The Afghan government on Sunday announced that a cohesive and unified peace strategy had been finalized ahead of the planned peace talks set to take place in Istanbul.
According to the country's High Council for National Reconciliation (HCNR), the strategy is designed to protect democracy, fundamental rights and institutions in the country.
The council said the strategy emphasizes strong regional and global guarantees to put an end to violence and war and for the implementation of the peace agreement in Afghanistan.
Earlier in the day, Vice President Amrullah Saleh told a public gathering in Kabul that an agreement on democratic values, a cease-fire and the establishment of a peaceful government would top the agenda of the Istanbul conference.
"The Taliban must agree to a cease-fire if they want the people to support the current peace process. It is very difficult for us [the government] to make progress under threats, suicide attacks, explosions and killings," Saleh said.
On Saturday, Washington's special envoy for Afghanistan Zalmay Khalilzad held separate meetings with Afghan President Ashraf Ghani and Abdullah Abdullah, chairperson of the HCNR, as well as other senior officials.
In his meeting with Abdullah, the U.S. official said the world expects "Afghanistan to attend the Istanbul Conference with a uniform strategy," the HCNR said in a separate statement.
Earlier this week, Ghani proposed the formation of a transitional government to push the peace process forward.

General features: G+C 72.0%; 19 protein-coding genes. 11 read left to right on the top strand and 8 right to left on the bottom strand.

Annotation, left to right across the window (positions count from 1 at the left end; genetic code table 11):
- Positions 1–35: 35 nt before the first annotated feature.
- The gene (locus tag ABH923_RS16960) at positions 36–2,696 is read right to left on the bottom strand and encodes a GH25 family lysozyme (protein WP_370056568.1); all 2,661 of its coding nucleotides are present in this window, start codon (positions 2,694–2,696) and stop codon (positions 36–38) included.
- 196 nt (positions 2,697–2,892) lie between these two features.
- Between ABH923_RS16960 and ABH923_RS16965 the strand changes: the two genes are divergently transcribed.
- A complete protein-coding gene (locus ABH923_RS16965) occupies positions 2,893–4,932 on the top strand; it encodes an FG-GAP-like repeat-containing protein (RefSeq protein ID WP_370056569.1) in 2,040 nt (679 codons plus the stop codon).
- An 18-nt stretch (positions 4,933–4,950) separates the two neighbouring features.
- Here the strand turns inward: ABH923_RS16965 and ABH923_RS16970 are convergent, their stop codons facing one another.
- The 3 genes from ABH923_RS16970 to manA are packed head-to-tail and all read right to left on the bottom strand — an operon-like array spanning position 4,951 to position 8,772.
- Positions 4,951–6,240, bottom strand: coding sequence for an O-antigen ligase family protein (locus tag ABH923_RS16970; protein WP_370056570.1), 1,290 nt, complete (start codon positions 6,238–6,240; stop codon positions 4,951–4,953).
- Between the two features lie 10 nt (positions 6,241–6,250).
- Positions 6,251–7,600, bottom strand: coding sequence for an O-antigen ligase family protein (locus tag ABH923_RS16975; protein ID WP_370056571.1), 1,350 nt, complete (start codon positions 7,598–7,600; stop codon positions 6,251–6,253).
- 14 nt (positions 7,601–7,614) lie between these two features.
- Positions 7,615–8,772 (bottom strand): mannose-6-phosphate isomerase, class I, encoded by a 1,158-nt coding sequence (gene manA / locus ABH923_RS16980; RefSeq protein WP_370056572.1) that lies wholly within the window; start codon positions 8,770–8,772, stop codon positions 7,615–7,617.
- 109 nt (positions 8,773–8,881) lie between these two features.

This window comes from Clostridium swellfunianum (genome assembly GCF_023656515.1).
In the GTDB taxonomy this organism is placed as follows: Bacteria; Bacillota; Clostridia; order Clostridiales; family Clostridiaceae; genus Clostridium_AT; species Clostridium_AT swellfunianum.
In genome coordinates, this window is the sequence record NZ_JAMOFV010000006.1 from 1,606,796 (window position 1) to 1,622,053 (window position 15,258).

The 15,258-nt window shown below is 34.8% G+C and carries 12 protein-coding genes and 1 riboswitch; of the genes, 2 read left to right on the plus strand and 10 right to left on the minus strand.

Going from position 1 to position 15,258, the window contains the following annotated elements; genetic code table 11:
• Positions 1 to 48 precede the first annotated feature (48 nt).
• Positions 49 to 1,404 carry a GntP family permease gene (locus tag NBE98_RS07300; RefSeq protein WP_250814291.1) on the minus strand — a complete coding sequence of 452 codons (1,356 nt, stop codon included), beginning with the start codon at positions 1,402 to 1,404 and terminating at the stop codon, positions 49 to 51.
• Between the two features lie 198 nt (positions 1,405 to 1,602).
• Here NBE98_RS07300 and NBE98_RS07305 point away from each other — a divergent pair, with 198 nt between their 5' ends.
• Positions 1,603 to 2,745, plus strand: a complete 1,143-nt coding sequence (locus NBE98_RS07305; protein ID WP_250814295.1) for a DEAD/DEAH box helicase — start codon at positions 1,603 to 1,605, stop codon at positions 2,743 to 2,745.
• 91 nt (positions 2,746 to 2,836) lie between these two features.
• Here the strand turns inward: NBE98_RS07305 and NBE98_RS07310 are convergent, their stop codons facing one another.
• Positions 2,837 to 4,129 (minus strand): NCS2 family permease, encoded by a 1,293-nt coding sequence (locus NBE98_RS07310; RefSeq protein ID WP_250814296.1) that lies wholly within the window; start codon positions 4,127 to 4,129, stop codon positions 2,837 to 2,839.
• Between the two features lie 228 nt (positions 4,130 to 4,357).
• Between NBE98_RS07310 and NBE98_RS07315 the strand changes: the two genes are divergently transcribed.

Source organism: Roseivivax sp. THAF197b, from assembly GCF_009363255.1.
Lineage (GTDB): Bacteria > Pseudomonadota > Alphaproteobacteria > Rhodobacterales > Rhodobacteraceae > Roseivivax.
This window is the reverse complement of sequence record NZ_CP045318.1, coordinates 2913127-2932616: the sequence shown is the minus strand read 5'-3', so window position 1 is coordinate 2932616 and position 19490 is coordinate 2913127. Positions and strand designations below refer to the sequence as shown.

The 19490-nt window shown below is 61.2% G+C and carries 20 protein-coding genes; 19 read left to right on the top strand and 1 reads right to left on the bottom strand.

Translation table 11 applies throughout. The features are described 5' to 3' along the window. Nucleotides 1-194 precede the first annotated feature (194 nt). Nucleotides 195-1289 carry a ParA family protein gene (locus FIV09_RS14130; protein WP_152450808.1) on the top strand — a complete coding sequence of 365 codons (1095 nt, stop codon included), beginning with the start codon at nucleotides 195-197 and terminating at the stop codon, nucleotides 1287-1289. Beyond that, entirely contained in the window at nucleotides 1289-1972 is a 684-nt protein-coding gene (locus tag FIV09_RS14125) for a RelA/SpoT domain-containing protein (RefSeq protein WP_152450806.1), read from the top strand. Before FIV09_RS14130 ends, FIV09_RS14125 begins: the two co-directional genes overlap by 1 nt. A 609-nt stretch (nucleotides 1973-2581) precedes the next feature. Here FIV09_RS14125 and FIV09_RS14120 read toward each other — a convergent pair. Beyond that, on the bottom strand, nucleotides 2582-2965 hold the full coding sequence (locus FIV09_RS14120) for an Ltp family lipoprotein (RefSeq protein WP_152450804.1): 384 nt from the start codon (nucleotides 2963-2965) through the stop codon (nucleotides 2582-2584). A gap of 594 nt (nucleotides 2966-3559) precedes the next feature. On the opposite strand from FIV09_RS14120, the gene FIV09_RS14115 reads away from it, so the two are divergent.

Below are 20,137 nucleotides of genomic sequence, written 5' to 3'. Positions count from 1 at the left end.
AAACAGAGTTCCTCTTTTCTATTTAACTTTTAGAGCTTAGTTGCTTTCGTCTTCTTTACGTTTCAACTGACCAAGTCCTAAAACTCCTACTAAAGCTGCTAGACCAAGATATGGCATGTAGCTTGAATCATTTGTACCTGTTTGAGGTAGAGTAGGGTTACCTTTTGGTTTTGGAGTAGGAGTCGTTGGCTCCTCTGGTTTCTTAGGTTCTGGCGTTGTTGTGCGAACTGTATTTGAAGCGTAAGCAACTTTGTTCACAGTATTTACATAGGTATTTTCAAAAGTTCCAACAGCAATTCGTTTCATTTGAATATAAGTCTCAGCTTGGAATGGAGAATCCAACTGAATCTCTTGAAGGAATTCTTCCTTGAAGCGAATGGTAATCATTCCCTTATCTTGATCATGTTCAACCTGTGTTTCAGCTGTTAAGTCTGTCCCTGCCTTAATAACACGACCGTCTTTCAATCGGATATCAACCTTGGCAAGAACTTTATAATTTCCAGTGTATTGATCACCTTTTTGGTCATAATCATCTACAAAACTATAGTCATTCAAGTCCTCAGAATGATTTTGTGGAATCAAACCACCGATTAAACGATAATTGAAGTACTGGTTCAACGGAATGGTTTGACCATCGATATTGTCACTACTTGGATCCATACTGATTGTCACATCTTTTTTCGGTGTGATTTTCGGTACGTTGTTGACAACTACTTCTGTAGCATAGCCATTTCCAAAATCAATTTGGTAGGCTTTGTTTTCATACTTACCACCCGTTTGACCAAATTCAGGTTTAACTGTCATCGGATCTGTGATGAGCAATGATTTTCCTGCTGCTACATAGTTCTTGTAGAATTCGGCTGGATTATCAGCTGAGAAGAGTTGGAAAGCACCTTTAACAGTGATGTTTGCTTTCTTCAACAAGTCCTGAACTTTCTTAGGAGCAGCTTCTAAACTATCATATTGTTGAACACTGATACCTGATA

No date has been announced as of yet for the proposed Istanbul conference, but it will likely take place later this month.
Oğuzhan Ertuğrul, Turkey's ambassador to Afghanistan, has also been holding meetings with senior Afghan officials and politicians in this light.
"Turkey will continue to contribute to efforts to achieve meaningful progress in the peace process," the Turkish Embassy in Kabul said on Twitter on Saturday.
Last month, U.S. Secretary of State Antony Blinken sent a letter to Afghanistan's President Ghani which stated that Turkey would be asked to host a senior-level intra-Afghan peace meeting in the near future to finalize a peace agreement. Following the news, Turkey expressed its readiness to take part in mediation efforts to establish peace in Afghanistan and the region.
Ankara recently stated that Turkey will continue to support Afghan security. Turkey has been contributing to the security of Afghanistan and will keep its presence in the country as long as its Afghan brothers demand it, Foreign Minister Mevlüt Çavuşoğlu said last month, marking the 100th anniversary of diplomatic relations between the two countries.
The Istanbul peace talks are being planned amid a worrying escalation in violence in Afghanistan as journalists, civil society members and health workers have increasingly been the focus of targeted killings that the U.N. has said may amount to war crimes.
Figures from the U.N. Assistance Mission in Afghanistan suggest 3,035 civilians were killed and 5,785 injured in attacks in 2020, with a significant rise in assassinations since direct talks between Kabul and the Taliban began in September.